Social media is not just for advertisements. People opt for social media because they want to see your human side. Photos, internal news, your personal touch—these posts help convey your company culture. This rounds out your brand building, helps cultivate customer loyalty, and supports reputation management activities. As consumers, particularly Gen Z, look for corporate responsibility to inform their purchasing decisions, communicating your company culture and values authentically is ever more important for growing your business.  


Nothing is more off-putting to a consumer than a ghost business account. If your last post was half a year ago, customers that find you won’t know whether they should bother to follow you, let alone engage with you, in case they are left shouting into the void. This can leave a bad impression, particularly if your details and messaging are out of date, or there are inconsistencies with details on your website. Unanswered messages or requests for customer support send an even worse message about your customer care.

Even if your page is correct but static, social media algorithms reward consistency and infrequent posting are unlikely to get you the visibility you need to grow brand awareness. Posting randomly without a plan or testing also fails to make good use of social media analytics and optimise your efforts. The best way to ensure consistency is to create social media checklists to action on a daily, weekly, monthly and quarterly basis. It’s important to regularly review your channels and check your strategy is optimal, and that your details and messaging are up-to-date. 


Always be optimising. One of the great strengths of social media marketing is the wealth of information it gives you about your customer base and the wider market. Social media listening can provide you with insights into customer thoughts, needs and preferences, and wider discussions taking place in your industry. Monitoring your social media and analytics can tell you a lot about your customer’s experience with your brand and the success of your strategies.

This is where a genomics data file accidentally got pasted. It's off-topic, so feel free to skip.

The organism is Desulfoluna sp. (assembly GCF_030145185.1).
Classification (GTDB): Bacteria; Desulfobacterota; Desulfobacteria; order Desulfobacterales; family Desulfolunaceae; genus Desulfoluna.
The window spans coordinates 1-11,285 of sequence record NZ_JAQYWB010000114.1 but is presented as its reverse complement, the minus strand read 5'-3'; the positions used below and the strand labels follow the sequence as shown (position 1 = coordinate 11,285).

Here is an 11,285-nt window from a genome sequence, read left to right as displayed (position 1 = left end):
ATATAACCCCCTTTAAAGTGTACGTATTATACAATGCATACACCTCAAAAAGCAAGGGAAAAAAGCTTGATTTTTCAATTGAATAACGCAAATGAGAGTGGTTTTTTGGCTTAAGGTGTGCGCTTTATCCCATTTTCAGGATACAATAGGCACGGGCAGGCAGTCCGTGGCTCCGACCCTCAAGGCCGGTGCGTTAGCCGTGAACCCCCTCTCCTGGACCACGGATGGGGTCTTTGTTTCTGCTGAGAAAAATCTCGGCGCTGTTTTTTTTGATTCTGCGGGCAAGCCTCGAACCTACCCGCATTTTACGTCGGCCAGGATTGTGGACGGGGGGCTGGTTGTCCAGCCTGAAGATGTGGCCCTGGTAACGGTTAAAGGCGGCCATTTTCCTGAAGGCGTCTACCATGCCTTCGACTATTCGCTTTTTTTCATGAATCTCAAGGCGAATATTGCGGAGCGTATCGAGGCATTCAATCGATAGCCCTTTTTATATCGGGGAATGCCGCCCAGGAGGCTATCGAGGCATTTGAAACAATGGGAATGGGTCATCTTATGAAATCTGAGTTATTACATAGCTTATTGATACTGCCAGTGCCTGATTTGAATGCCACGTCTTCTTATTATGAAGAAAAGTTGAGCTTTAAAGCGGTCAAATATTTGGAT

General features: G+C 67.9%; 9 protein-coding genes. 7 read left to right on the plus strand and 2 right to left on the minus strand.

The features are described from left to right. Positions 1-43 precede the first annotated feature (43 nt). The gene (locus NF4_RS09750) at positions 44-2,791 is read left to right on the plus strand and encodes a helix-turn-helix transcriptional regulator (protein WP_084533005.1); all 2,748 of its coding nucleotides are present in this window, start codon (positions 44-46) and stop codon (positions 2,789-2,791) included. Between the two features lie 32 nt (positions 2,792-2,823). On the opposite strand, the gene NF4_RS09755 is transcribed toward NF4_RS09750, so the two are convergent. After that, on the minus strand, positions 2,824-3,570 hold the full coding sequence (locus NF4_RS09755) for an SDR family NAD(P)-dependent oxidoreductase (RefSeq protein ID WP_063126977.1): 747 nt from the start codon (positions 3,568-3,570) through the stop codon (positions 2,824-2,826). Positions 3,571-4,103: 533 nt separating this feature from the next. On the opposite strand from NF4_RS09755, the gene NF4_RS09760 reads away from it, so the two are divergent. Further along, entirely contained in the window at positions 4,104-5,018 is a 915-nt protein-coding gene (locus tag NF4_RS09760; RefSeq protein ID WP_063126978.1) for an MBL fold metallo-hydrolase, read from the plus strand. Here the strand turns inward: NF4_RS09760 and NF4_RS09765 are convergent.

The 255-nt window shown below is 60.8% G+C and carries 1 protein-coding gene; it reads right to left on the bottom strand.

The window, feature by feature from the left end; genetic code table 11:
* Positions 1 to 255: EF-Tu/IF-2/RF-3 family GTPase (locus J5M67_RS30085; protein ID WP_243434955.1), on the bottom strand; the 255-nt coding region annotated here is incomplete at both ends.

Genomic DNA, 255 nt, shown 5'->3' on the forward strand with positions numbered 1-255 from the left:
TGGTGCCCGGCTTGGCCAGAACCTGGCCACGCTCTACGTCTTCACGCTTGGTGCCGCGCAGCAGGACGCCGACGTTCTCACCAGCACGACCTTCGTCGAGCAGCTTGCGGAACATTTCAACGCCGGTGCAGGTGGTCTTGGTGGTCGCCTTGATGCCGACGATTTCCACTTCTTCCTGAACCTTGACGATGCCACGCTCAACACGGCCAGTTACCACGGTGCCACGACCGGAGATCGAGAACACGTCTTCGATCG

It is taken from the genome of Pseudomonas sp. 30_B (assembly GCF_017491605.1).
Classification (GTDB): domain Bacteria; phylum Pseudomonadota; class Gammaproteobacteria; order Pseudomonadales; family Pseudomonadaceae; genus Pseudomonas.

Test posting at different times and sharing different content types, monitor your analytics and revise your strategy according to results. Make good use of your analytics to inform further decisions, and optimise your social media strategy. 


Once you’ve set up your social media accounts and set your strategy into motion, it doesn’t end there. Social media needs ongoing management. However, if you prepare for this with a social media checklist, you can streamline the work of keeping your social media accounts managed and up-to-date.  

How often you choose to do certain tasks depends on your individual business and goals. Depending on the nature of your business and the speed of your content cycle, it might make more sense for you to create and curate content daily, or create your content weekly and schedule posts ahead of time. Or your company might have their own cycles and timelines for reviewing internal strategies. However, it would be a good idea to assign tasks to a daily, weekly, monthly or quarterly checklist.  

You will want to incorporate the following actions in your checklist: 


How we can help

In the digital age, social media is a crucial way of communicating with current and prospective customers. As digital marketing experts, we can help you understand the opportunities to be found on social media and get you on your way to engage with your online audience. 

If you need any further guidance or would just like to chat with one of our social media specialists, contact us to learn more.